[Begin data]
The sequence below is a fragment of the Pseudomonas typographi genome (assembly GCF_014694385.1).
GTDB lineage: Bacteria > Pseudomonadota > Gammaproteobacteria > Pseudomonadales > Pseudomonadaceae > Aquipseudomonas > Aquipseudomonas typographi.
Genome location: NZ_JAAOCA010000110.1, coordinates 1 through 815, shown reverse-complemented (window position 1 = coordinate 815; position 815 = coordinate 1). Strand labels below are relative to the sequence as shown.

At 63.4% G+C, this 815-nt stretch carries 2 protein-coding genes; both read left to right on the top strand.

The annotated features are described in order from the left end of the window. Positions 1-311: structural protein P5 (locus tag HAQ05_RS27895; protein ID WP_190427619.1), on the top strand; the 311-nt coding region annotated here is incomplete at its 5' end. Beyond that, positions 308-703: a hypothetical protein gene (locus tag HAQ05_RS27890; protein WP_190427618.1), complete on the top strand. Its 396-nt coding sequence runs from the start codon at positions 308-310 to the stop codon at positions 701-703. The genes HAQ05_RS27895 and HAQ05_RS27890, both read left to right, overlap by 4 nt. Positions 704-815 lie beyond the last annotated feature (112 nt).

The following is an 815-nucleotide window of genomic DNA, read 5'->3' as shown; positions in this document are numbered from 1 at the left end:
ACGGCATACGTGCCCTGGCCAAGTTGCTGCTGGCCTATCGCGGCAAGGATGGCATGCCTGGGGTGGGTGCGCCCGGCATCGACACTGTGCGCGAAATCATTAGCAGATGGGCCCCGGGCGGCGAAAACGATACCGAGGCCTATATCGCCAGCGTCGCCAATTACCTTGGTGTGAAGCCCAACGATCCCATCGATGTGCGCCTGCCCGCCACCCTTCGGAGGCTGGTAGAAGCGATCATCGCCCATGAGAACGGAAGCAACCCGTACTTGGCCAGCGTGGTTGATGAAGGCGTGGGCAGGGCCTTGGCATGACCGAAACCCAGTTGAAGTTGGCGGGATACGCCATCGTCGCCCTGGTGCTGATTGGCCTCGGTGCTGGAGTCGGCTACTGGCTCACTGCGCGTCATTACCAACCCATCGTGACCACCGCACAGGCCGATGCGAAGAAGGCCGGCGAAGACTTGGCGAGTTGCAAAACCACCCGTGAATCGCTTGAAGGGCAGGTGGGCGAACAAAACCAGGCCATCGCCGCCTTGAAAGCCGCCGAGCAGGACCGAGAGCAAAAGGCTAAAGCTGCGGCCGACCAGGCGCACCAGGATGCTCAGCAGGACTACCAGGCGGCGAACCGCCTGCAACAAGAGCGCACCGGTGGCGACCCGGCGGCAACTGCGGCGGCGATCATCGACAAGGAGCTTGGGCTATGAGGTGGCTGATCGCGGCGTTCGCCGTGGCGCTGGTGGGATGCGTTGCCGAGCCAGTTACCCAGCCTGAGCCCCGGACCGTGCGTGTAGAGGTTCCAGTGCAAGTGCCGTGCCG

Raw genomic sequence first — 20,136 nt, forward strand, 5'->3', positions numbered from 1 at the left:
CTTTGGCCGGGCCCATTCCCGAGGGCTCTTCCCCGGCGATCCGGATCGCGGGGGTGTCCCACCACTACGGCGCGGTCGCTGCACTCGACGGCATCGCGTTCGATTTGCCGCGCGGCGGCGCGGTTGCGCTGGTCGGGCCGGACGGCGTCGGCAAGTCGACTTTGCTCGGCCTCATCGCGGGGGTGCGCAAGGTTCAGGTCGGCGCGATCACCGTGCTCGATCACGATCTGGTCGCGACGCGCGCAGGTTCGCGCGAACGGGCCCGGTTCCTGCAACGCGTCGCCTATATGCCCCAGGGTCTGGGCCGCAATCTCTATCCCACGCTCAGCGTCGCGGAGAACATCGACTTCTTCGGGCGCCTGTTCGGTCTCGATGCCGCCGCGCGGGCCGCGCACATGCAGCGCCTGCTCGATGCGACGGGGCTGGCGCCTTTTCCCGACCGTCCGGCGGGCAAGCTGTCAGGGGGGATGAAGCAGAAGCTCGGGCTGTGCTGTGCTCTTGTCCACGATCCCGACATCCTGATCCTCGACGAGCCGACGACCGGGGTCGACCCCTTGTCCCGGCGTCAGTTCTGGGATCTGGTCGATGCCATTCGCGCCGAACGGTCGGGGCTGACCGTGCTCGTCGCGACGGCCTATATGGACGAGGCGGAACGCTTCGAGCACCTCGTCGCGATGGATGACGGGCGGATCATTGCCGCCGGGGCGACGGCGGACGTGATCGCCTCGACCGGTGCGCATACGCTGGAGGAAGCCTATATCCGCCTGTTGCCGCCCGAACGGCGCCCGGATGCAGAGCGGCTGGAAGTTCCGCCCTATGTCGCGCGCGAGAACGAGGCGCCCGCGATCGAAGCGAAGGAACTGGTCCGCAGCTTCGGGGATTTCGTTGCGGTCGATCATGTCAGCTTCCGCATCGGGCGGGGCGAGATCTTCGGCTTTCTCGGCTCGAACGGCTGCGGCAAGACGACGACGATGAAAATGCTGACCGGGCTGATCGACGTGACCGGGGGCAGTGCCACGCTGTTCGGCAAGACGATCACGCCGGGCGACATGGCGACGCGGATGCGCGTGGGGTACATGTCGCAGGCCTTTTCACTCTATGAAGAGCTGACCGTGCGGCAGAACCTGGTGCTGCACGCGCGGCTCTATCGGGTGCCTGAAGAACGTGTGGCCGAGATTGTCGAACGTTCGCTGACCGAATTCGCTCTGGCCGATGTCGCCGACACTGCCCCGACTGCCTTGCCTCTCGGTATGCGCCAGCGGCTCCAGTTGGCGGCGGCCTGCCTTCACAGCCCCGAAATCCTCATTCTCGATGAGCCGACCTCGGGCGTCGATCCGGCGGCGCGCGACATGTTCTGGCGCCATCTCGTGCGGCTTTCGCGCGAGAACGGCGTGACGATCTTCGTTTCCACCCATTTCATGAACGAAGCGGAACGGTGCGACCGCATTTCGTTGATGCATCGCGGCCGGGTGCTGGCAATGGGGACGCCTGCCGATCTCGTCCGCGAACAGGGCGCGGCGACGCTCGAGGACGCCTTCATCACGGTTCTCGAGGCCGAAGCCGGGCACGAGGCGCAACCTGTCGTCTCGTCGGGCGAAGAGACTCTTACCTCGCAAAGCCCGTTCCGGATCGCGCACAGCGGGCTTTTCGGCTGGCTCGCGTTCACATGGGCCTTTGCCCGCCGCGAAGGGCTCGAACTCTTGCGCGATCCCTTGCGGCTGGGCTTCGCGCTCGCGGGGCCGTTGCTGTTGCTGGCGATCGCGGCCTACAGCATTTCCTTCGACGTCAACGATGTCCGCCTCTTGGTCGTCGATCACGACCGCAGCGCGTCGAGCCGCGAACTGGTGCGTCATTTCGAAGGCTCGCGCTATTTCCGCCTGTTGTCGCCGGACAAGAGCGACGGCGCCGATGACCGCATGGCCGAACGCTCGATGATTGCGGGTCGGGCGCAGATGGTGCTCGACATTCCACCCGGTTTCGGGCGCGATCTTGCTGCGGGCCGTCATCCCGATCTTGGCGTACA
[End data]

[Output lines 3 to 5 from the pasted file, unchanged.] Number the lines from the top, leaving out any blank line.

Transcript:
Genome location: NZ_JAAOCA010000110.1, coordinates 1 through 815, shown reverse-complemented (window position 1 = coordinate 815; position 815 = coordinate 1). Strand labels below are relative to the sequence as shown.

At 63.4% G+C, this 815-nt stretch carries 2 protein-coding genes; both read left to right on the top strand.

The annotated features are described in order from the left end of the window. Positions 1-311: structural protein P5 (locus tag HAQ05_RS27895; protein ID WP_190427619.1), on the top strand; the 311-nt coding region annotated here is incomplete at its 5' end. Beyond that, positions 308-703: a hypothetical protein gene (locus tag HAQ05_RS27890; protein WP_190427618.1), complete on the top strand. Its 396-nt coding sequence runs from the start codon at positions 308-310 to the stop codon at positions 701-703. The genes HAQ05_RS27895 and HAQ05_RS27890, both read left to right, overlap by 4 nt. Positions 704-815 lie beyond the last annotated feature (112 nt).